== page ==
Updated Variant Guide: Which strains of the corona virus are still threatening us?

Adam Zapel
8 min readOct 22, 2021


The COVID19 virus constantly creates mutations. Some of them manage to spread, infect and even cause serious illness. Which variants managed to survive in the fourth wave as well, which ones disappeared, and what happens to the new variant of the Delta Plus that was recently located in Israel?

If you thought the corona virus was likely to disappear from the world — it will not happen soon: it is one of the most mutant viruses, constantly creating variants (strains) that infect faster and cause more serious diseases, and now also in children. This week (Tuesday), the Ministry of Health announced that a new variant has been identified for an 11-year-old child in Israel, a variant that has already spread in Europe, just at a time when the fourth wave is shrinking.

So why do viruses continue to create variants? Mainly because of their evolutionary goal — to spread around the world, and the way to do that is through genetic diversity that is supposed to overcome the immune system, vaccines and drugs. So does the corona virus, which has, according to estimates, already developed dozens of strains and thousands of different mutations.

The new variants, which contain many mutations, are of great concern in the world. But for now, apart from faster infection, even in healthy people including children and pregnant women — the course of the disease is not necessarily more turbulent than other strains. Most of the mutations that were discovered, the same genetic changes, directed the virus to attach more quickly to the human cell. However, there is still no evidence that the disease is different from the corona we have known so far.

Variants classified as “worrying varieties” are the main varieties of corona today, and they spread rapidly and make up most of the morbidity. Today, the worrying strains are beta, gamma and delta. In the group of “interesting varieties” are the varieties Miu and Kappa, and “varieties under surveillance” — are variants that have been discovered with a relatively low distribution rate or new variants.

The new variant: AY4.2

When it was discovered: The variant was recently located in Israel on an 11-year-old boy who returned from abroad and underwent an examination at Ben Gurion Airport. The sample underwent genetic sequencing in a laboratory in Tel Hashomer while the child was in solitary confinement, and yesterday (Wednesday) five more verifications were discovered that were infected with the sharp variant.

Meaning: This is a sub-strain, one of several sub-strains called “Delta Plus” in which there is a mutation in the “spike” protein of the corona virus (the same “thorny” envelope that binds to the human cell) and it has already been found in 8% of coronavirus viruses in the UK. This is where the variant was first discovered last July. The virus itself was first discovered in India, and has since spread to several European countries.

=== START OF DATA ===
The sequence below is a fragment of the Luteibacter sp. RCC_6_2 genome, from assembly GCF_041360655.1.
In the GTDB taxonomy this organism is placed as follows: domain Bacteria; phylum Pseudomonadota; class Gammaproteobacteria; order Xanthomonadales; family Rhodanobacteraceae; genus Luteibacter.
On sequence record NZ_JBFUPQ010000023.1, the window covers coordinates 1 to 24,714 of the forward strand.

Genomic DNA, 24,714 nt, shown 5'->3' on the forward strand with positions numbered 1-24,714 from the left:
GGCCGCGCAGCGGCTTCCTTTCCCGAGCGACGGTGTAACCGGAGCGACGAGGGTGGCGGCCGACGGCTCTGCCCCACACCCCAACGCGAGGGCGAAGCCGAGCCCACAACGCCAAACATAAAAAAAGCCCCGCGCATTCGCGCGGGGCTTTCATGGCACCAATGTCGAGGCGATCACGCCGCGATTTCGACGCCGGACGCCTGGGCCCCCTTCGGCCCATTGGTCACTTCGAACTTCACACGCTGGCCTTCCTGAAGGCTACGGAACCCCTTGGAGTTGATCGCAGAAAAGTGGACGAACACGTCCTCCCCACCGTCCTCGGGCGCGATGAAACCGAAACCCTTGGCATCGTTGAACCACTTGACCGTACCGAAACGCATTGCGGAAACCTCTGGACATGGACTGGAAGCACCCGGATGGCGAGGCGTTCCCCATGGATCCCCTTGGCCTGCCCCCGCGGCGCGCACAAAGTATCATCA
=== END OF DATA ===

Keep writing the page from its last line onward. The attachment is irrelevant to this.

Not much is known about the “feats” of the variant, but it is clear that he is a “cousin” of the AY.4 virus lineage, which remains the dominant version in most countries of the world. According to estimates by world health organizations, the Delta strain is considered to be much more contagious than other strains, and it tends to cause particularly serious illness in children. But the calming tone comes from the vaccine companies: According to Pfizer and Moderna, the vaccines are effective against all the variants that are common in the world today.

Alpha variant

When it was discovered: October 2020 in the UK, samples taken about a month earlier.

The mutations: The British strain includes 17 mutations, of which eight mutations in the envelope protein S.

Meaning: The variety is spreading around the world and becoming dominant in many countries. It is estimated that it does not cause a more serious disease, but is more easily contagious due to mutations in the shell proteins, which cause it to bind rapidly to body cells. The strain is very common in children, probably because it spread in parallel with the start of vaccination campaigns. According to Modern and Pfizer, their vaccines protect against the British strain

Variant beta

Formerly called: Nigerian Enter B.1.1.207.

When it was discovered: May 2020 in Nigeria.

The mutations: The variant includes a mutation called P681H which was also found in the British strain.

Meaning: Found in about one percent of all corona cases that have been genetically engineered in Nigeria, and probably continues to spread there.

Variant gamma

World Health Organization Classification: A strain of concern
Formerly called: Brazilian Enter P.1.

When it was discovered: January 2021 in Tokyo by four travelers who visited the Amazon. One week later, 13 more cases were found in Brazil.

The mutations: The virus has 17 genetic changes in amino acids that make up proteins, ten of them in envelope proteins.

Meaning: The virus has been detected in Japan, Brazil, South Korea, Germany, the United Kingdom, Italy, the United States and Peru. However, reports of strains in the strain are dwindling.

Delta variant

World Health Organization Classification: A strain of concern
Formerly called: Indian Enter B.1.617.2.

When it was discovered: The strain was first detected in October 2020 in India, and spread rapidly throughout the world, until it became the dominant strain in most countries of the world.

The mutations: The Delta strain has several important mutations in the shell protein, two of which — L452R and D614G — allow the variant to attach very strongly to receptors called ACE2 Saturn in the human body. Other mutations like P681R allow the virus to enter the body cell more easily.